Some Brief Thoughts from Virginia Woolf’s A Room of One’s Own


I had hoped to be finished with A Room of One’s Own by now, and I was going to write about Woolf’s manifesto side by side with Alice Munro’s story “The Office.” But it’s well past dinner and I still have about thirty pages to go, and today hasn’t been the sort of day on which focus comes easily.

Strangely enough, the insistent voices that keep calling me away from Woolf are the same ones she warns against. If you haven’t read A Room of One’s Own, I’ll summarize it briefly by saying that while Woolf takes her reader off on a variety of tangents, most of them wonderful, the primary thesis of her book is a simple one: To succeed as artists, women must be financially independent and sovereign over their own workspaces. I’ll say more when I review the book for real, but for now – with yet another cat crisis on my hands, plus a pending car crisis – I’m just going to offer you a few quick passages: the ones that prompted me to write !!! in the margins.

On the strange disparity between the lives of women in history and the ways they’ve been portrayed by male authors in fiction and drama:

“A very queer, composite being thus emerges. Imaginatively she is of the highest importance; practically she is completely insignificant. She pervades poetry from cover to cover; she is all but absent from history. She dominates the lives of kings and conquerors in fiction; in face she was the slave of any boy whose parents forced a ring upon her finger. Some of the most inspired words, some of the most profound thoughts in literature fall from her lips: in real life she could hardly read, could scarcely spell, and was the property of her husband” (44).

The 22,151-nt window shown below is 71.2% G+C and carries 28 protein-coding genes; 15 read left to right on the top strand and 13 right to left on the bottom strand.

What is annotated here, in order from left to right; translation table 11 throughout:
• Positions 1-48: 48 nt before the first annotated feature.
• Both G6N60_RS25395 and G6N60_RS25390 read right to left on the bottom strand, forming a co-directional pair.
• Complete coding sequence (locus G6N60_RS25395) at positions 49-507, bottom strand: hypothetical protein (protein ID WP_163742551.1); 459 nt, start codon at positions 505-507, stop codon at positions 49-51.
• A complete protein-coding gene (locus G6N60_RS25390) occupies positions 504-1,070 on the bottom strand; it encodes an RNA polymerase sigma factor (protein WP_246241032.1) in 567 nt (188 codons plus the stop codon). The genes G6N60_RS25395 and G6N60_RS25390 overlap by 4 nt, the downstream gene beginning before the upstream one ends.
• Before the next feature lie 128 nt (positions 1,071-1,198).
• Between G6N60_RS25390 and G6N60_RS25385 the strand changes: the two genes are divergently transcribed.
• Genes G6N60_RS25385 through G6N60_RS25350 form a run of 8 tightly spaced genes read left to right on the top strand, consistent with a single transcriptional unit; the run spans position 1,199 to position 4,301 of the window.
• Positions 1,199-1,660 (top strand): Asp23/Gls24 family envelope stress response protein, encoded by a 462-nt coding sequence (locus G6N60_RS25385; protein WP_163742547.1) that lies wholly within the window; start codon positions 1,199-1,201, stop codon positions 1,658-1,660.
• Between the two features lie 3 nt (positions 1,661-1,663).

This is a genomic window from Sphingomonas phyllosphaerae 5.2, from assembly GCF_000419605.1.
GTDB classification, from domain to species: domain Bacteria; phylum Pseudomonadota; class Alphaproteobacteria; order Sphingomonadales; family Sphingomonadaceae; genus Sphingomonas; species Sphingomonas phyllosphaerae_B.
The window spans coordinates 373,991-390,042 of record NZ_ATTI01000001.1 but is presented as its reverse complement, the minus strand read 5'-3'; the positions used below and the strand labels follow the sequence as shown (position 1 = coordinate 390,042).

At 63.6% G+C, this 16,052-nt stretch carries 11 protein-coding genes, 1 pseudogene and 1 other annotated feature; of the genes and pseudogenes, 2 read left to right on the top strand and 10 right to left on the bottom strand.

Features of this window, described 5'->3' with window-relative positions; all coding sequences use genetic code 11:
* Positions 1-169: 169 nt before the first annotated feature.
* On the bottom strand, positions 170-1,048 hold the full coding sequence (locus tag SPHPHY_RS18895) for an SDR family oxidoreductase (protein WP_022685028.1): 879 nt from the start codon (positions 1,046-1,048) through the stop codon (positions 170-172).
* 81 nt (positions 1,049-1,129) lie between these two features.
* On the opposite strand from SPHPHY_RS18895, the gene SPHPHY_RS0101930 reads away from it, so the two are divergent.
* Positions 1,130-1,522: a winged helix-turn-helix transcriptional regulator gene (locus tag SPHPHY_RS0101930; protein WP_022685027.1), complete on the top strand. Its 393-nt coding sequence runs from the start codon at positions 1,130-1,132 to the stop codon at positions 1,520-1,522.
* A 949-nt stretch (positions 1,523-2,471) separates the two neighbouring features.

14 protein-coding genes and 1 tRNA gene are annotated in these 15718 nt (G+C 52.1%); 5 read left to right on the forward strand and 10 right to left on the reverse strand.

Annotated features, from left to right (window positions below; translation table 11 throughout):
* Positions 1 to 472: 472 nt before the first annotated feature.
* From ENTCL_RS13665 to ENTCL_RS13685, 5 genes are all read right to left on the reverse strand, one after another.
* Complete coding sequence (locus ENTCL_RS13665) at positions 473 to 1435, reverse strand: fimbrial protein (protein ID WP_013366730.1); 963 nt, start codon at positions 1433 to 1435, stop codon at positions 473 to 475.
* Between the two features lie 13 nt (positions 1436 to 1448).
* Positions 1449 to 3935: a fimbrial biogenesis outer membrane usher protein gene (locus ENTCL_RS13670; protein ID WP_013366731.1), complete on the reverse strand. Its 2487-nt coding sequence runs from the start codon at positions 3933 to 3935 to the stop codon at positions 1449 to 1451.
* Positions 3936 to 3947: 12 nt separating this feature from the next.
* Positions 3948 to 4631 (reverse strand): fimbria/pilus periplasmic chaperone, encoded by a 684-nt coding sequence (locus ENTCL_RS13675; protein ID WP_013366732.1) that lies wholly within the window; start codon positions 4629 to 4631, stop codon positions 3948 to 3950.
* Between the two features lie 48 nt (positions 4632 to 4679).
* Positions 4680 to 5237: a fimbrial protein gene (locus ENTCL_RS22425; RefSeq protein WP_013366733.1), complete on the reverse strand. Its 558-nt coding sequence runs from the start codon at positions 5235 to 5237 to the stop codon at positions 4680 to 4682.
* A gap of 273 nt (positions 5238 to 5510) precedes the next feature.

On Woolf’s changing views of men:

“It was absurd to blame any class or sex, as a whole. Great bodies of people are never responsible for what they do. They are driven by instincts which are not within their control. They too, the patriarchs, the professors, had endless difficulties, terrible drawbacks, to contend with. Their education had been in some ways as faulty as my own. It had bred in them defects that great. True, they had money and power, but only at the costs of harboring in their breasts an eagle, a vulture, for ever tearing the liver out and plucking at the lungs – the instinct for possession, the rage for acquisition which drives them to desire other people’s fields and goods perpetually, to make frontiers and flags; battleships and poison gas; to offer up their own lives and their children’s lives. Walk through the Admiralty Arch… or any other avenue given to trophy and cannon, and reflect upon the kind of glory celebrated there. Or watch in the spring sunshine the stockbroker and the great barrister going indoors to make money and more money and more money when it is a fact that five hundred pounds a year will keep one alive in the sunshine” (38-9).

On Charlotte Bronte:

“One might say… laying [Jane Eyre] down beside Pride and Prejudice, that the woman who wrote those pages had more genius in her than Jane Austen; but if one reads them over and marks that jerk in them, that indignation, one sees that she will never get her genius expressed whole and entire. Her books will be deformed and twisted. She will write in a rage when she should write calmly. She will write foolishly when she should write wisely. She will write of herself where she should write of her characters. She is at war with her lot. How could she help but die young, cramped and thwarted?” (69-70)

More to come soon, friends. Have a good weekend!


This entry was posted in Authors, Feminist Literature (Classics Club - March 2014), Nonfiction - Essays, Nonfiction - General, Nonfiction - Literary Studies, Reviews by Bethany, Virginia Woolf. Bookmark the permalink.

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